Small businesses and stores in the High Street are losing billions of pounds annually, thanks to a contentious tax loophole, which allows companies who send goods with a value of less than £18 from a base in the Channel Islands to avoid payment of Value Added Tax. This is due to Low Value Consignment Relief, which was initially introduced to reduce the cost of VAT on small items for member states, while reducing the cost of the collection of the extra VAT.
Since the introduction of LVCR, the number of online sales has increased as more businesses have set up a base in the Channel Islands to take advantage of this tax loophole. As a result, the cost of implementing LVCR has increased from £85 million to £130 million a year, over the last five years. The government has now reduced the LVCR from £18 to £15, which will come into effect on 1st November 2011.
As the tax loophole allowed businesses to undercut their competitors by as much as 20 percent, High street retailers and small businesses were at an unfair advantage. As the loophole could also be deflecting sales from the High street worth up to £600 million annually, the chancellor has committed to stopping the scheme from being abused, with a number of experts believing that the scheme will end completely.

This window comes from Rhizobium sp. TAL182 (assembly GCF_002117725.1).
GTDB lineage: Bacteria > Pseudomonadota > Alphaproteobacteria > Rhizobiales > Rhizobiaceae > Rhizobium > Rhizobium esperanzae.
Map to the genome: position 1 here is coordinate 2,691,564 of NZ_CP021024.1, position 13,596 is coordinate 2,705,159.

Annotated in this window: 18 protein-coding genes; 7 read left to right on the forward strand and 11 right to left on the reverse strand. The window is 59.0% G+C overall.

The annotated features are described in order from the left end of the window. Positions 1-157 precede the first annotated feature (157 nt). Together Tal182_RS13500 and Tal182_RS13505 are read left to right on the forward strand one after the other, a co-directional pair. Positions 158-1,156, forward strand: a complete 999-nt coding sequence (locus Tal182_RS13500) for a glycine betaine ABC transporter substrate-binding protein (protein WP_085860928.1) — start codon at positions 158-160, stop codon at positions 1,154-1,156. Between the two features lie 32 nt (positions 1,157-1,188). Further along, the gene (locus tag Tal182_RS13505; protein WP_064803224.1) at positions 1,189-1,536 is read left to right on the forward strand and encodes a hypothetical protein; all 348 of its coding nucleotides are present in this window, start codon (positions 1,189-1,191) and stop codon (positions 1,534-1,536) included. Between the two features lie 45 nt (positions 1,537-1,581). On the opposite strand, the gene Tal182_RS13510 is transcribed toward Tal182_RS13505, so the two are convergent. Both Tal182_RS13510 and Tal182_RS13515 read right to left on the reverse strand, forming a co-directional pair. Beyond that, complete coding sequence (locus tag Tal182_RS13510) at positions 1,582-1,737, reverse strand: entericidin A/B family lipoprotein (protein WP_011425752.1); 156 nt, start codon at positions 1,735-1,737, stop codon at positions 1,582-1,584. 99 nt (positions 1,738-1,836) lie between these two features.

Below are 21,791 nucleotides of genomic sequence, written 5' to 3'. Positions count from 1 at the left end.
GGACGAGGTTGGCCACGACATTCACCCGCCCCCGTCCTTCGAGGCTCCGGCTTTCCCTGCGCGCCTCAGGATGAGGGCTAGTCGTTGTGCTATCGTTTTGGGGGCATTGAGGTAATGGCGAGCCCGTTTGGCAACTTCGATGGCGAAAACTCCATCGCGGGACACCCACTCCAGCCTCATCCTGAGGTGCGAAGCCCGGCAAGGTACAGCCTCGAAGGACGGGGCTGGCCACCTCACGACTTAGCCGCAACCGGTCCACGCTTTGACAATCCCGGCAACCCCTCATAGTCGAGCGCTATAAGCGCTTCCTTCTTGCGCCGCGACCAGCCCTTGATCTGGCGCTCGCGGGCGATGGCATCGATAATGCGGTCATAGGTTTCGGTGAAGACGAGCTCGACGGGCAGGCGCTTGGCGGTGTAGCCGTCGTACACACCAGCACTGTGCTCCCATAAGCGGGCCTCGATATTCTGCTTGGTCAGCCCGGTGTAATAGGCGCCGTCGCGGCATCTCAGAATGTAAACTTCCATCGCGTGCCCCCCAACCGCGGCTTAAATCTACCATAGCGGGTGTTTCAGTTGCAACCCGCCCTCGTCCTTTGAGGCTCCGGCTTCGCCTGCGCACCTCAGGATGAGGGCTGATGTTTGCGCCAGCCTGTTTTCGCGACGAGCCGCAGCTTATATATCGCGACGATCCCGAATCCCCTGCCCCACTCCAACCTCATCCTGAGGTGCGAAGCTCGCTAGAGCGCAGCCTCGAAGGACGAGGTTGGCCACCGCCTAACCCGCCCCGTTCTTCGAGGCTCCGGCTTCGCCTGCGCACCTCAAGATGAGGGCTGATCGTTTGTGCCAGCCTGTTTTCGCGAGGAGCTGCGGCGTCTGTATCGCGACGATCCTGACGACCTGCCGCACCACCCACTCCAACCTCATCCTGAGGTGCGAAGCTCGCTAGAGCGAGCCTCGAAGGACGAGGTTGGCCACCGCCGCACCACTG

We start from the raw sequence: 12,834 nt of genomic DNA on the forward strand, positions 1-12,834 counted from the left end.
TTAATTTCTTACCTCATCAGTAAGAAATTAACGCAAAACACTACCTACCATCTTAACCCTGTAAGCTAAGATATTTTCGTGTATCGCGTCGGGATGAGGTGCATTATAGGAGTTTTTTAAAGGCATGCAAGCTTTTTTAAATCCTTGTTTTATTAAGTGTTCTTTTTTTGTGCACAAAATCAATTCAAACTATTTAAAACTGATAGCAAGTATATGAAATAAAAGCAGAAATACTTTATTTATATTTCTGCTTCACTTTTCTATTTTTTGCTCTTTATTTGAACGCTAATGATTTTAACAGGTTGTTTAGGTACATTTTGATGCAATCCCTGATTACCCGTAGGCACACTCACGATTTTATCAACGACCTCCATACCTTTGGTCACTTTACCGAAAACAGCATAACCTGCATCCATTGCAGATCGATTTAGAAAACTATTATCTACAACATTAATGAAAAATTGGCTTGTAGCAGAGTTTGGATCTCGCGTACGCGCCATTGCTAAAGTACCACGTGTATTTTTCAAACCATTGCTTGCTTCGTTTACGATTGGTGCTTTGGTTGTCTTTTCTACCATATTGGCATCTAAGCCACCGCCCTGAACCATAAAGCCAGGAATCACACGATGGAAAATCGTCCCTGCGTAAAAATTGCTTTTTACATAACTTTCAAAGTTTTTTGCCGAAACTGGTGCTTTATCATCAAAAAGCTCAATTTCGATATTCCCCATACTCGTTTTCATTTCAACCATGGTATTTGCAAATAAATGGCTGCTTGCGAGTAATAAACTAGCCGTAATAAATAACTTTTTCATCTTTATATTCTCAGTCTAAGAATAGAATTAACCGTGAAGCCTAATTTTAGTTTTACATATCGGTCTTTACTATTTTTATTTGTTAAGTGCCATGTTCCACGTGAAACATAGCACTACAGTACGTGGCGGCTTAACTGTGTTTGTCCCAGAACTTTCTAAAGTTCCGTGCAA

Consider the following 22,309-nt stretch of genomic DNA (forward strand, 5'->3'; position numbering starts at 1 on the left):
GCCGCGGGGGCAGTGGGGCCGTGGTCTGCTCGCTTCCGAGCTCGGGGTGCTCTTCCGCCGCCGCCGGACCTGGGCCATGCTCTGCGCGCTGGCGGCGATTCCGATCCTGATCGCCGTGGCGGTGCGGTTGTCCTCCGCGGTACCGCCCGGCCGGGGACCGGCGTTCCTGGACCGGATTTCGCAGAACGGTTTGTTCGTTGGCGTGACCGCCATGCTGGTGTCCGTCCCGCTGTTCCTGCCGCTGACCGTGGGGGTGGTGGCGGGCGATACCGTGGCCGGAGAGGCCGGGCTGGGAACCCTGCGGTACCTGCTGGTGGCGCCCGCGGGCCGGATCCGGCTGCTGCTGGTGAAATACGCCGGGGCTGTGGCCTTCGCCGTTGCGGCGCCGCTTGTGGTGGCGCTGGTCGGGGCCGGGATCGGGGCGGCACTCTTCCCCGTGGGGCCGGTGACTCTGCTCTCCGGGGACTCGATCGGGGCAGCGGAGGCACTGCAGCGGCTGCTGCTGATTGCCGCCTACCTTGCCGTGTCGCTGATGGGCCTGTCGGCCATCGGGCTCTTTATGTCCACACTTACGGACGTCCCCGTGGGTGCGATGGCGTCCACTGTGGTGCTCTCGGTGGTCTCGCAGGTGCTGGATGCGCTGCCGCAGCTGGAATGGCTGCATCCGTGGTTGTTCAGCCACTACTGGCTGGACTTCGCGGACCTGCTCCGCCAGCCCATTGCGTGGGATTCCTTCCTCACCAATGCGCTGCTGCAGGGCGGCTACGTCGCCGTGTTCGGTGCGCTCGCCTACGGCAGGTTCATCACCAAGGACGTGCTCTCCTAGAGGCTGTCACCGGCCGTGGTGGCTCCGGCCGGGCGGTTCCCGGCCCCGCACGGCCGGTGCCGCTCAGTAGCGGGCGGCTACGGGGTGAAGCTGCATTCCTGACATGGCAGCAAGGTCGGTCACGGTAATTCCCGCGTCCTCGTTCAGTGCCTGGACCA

The group RAVS (Retailers Against VAT Avoidance Schemes) filed a complaint, as the UK wasn’t taking action to stop abuse of the scheme. The complaint was upheld by the European Commission. According to Phil McCabe from the Forum of Private Business, LVCR abuse has been contentious for a number of years. He said:
“The exploitation of LVCR through the Channel Islands is both a tax abuse and highly anti-competitive.”
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